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Marie-Madeleine Dolmans and Christiani A Amorim

Increasing numbers of patients are now surviving previously fatal malignant diseases, so for women of childbearing age, fertility concerns are paramount once they are cured. However, the treatments themselves, namely chemo- and radiotherapy, can cause considerable damage to endocrine and reproductive functions, often leaving these women unable to conceive. When such gonadotoxic therapy cannot be postponed due to the severity of the disease or for prepubertal girls, the only way to preserve fertility is cryobanking their ovarian tissue for future use. Unfortunately, with some types of cancer, there is a risk of reimplanting malignant cells together with the frozen-thawed tissue, so it is not recommended. A safer approach involves grafting isolated preantral follicles back to their native environment inside a specially created transplantable artificial ovary for their protection. This bioengineered ovary must mimic the natural organ and therefore requires an appropriate scaffold to encapsulate not only isolated follicles, but also autologous ovarian cells, which are needed for follicles to survive and develop. Here we review the indications for use of this artificial ovary and advances in the field that are bringing us ever closer to clinical implementation.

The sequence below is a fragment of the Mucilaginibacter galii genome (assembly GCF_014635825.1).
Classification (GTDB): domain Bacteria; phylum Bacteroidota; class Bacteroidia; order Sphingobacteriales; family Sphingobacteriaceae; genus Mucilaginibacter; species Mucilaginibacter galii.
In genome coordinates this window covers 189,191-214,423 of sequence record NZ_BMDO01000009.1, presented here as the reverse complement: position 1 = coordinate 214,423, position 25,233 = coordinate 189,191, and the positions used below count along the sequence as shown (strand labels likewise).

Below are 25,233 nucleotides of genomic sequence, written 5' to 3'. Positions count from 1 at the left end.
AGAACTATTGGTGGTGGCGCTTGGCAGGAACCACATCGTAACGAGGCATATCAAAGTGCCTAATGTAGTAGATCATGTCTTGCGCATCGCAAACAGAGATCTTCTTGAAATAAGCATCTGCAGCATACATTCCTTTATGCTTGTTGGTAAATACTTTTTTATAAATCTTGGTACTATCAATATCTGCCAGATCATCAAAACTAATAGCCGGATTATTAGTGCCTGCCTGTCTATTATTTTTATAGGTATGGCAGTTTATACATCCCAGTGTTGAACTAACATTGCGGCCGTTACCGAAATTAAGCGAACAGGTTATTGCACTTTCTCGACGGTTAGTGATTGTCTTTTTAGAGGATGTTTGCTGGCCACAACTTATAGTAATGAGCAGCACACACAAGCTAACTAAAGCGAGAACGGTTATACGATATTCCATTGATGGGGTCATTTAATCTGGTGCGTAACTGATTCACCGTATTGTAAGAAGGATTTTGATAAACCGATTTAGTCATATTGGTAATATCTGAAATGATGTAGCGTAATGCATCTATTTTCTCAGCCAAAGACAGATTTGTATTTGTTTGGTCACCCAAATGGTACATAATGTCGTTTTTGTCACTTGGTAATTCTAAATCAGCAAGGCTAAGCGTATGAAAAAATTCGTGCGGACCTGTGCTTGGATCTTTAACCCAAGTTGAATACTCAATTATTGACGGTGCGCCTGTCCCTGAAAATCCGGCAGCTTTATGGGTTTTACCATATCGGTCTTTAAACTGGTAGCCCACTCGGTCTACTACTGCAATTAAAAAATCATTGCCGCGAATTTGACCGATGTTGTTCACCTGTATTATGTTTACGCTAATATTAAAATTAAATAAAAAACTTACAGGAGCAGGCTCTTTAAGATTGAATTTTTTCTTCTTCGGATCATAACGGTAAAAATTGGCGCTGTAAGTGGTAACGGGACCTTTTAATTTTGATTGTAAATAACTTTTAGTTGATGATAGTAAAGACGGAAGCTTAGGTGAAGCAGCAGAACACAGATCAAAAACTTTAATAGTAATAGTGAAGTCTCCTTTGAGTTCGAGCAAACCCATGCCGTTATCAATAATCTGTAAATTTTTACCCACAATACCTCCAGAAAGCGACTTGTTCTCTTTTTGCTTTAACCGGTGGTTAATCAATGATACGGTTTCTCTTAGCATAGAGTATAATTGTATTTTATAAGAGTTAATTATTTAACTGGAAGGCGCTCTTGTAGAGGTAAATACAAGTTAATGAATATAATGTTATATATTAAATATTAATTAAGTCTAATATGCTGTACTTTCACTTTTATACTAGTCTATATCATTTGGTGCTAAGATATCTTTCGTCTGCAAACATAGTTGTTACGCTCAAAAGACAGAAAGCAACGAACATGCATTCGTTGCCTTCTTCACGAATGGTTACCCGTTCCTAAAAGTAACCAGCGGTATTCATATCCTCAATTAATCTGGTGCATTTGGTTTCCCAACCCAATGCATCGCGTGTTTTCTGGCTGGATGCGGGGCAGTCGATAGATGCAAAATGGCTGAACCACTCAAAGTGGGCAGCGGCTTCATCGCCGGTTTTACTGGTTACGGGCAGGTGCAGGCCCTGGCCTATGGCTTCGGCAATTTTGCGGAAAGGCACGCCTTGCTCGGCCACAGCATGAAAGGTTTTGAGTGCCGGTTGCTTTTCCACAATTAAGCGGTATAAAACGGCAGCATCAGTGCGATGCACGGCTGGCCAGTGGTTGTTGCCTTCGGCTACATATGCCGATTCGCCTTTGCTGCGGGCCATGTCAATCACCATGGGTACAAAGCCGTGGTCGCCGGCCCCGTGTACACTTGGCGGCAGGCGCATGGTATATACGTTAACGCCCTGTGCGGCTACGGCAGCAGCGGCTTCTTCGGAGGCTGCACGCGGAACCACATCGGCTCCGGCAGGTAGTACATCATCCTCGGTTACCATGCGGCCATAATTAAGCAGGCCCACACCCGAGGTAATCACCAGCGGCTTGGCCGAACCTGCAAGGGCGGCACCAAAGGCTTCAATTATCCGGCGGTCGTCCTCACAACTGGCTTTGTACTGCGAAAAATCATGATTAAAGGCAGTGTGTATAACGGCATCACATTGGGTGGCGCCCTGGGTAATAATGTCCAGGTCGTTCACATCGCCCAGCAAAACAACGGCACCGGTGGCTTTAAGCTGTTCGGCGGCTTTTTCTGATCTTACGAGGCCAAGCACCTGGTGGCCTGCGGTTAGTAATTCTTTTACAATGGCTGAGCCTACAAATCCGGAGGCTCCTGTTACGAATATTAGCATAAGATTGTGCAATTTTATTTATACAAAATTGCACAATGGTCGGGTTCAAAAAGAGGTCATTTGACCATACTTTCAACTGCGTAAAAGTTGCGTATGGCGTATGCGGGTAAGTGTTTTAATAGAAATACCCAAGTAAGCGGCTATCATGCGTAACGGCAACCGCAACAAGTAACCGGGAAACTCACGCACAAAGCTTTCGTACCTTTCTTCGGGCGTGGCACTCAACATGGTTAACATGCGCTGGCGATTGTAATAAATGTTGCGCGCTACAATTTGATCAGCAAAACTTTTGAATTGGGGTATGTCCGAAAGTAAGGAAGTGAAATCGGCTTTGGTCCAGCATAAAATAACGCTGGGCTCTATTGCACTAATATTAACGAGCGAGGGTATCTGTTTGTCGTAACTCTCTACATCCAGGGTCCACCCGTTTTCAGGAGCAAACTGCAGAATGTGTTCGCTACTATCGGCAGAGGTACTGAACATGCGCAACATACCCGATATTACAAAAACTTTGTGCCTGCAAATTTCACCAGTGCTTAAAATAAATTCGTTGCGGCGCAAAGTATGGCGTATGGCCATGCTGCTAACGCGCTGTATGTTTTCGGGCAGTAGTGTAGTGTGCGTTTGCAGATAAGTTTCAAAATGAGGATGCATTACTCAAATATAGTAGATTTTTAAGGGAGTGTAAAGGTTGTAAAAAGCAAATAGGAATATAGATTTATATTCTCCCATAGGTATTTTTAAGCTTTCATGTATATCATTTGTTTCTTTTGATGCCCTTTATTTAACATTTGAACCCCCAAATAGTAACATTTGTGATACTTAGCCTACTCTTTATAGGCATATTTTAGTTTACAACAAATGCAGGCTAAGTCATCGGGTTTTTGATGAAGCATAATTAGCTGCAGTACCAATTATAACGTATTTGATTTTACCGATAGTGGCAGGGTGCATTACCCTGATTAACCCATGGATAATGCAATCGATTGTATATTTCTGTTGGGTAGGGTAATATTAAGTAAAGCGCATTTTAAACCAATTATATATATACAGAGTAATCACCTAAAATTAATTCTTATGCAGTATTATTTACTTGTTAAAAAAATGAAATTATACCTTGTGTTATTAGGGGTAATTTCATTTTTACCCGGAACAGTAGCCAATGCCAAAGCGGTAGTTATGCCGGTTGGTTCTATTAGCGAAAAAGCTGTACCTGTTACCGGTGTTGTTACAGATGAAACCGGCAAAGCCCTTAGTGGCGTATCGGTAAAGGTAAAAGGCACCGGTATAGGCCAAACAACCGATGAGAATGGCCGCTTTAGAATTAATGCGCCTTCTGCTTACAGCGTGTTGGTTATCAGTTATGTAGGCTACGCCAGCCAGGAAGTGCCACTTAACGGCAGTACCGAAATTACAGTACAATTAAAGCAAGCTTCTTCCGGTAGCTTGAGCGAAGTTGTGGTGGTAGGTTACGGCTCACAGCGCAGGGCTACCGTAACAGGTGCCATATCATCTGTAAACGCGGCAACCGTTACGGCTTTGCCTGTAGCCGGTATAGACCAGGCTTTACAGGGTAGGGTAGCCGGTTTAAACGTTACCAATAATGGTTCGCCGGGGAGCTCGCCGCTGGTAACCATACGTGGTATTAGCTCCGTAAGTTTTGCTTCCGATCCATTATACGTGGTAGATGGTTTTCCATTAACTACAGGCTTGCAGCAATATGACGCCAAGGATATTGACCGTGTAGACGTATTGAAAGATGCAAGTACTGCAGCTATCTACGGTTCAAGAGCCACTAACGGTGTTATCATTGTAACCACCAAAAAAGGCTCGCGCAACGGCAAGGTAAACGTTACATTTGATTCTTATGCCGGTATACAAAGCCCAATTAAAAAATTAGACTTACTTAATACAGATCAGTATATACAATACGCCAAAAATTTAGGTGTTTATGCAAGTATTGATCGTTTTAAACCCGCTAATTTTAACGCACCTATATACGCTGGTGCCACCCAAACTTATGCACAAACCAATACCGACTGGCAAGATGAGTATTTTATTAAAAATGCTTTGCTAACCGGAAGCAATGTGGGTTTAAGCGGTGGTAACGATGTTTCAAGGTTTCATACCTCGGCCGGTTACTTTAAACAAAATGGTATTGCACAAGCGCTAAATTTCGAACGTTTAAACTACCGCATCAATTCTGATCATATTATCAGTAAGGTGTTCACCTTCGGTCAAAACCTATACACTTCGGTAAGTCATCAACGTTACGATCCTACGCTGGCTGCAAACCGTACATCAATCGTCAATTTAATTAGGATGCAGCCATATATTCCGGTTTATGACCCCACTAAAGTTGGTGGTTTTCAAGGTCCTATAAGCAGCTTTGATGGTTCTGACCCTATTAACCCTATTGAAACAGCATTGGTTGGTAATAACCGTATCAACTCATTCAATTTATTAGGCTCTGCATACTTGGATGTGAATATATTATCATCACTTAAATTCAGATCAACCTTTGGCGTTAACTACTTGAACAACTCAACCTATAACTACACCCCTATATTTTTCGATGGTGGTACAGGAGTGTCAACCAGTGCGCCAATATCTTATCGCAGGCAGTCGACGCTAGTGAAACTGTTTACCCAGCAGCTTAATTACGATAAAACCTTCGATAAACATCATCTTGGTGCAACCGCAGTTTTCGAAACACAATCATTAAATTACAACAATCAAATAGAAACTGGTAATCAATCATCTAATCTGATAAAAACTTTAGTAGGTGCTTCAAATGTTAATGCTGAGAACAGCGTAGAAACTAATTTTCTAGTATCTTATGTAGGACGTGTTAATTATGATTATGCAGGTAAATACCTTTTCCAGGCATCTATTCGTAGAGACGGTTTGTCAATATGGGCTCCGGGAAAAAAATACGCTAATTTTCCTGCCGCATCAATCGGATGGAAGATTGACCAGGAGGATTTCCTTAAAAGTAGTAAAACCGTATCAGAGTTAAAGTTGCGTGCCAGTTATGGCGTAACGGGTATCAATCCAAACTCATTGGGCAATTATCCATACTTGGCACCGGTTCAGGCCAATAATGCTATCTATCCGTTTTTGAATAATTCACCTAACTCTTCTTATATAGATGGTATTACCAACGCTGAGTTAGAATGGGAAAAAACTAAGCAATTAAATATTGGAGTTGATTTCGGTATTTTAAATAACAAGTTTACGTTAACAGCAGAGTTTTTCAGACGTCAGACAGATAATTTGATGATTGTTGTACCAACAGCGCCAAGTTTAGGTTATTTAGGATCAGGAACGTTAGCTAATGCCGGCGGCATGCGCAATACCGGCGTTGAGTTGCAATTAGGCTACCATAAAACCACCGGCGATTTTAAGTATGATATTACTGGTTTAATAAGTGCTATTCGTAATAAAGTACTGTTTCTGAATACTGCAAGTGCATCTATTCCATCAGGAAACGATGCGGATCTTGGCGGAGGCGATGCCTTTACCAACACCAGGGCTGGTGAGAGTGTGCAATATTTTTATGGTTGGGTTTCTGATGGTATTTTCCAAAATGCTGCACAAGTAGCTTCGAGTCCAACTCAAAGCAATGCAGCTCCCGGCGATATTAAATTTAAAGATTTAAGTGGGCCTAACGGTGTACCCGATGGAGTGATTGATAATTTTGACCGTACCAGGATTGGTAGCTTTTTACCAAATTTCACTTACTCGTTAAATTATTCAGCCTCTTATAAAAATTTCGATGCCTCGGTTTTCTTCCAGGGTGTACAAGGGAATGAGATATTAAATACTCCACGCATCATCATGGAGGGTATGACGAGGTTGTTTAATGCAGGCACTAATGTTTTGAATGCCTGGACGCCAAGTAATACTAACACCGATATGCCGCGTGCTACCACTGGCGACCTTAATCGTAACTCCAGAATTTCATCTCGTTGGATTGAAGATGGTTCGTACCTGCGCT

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Marie-Madeleine Dolmans, Belen Martinez-Madrid, Elodie Gadisseux, Yves Guiot, Wu Yuan Yuan, Antoine Torre, Alessandra Camboni, Anne Van Langendonckt and Jacques Donnez

This study was designed to evaluate follicular survival and growth after short-term transplantation of fresh isolated human follicles and ovarian cortical tissue to nude mice. Ovarian biopsies were obtained from nine women undergoing laparoscopy. Twelve nude mice were xenografted with an ovarian cortical fragment in the right ovarian bursa, and a clot containing isolated follicles in the left, for a period of 7 days. One ungrafted fragment was used as a control. Histological sections were analyzed to determine follicle number and stage. The proliferative status of follicular cells was assessed by Ki-67 immunostaining. A total of 659 follicles was analyzed by histology and 545 follicles by immunohistochemistry. The percentage of primordial follicles was found to be markedly reduced 1 week post-grafting when compared with ungrafted tissue, while the percentage of primary follicles had significantly increased. Only 8% of follicles showed Ki-67-positive granulosa cells before grafting, whereas 1 week after grafting, 71% of follicles in fragments and 67% of isolated follicles were Ki-67-positive (P<0.001). Moreover, the histological aspect of isolated follicle grafts was similar to that of grafted fragments: follicles were surrounded by vimentin-positive stroma-like tissue of human origin, as confirmed by fluorescent in situ hybridization with human-specific probes. Our results demonstrate, for the first time, that isolated human follicles are able to survive and grow after xenografting. This study also shows massive in vivo follicular activation after transplantation of grafted fragments and isolated follicles. One week after grafting, well-structured stroma-like tissue of human origin was observed around the isolated follicles. The potential origin of this stroma is discussed.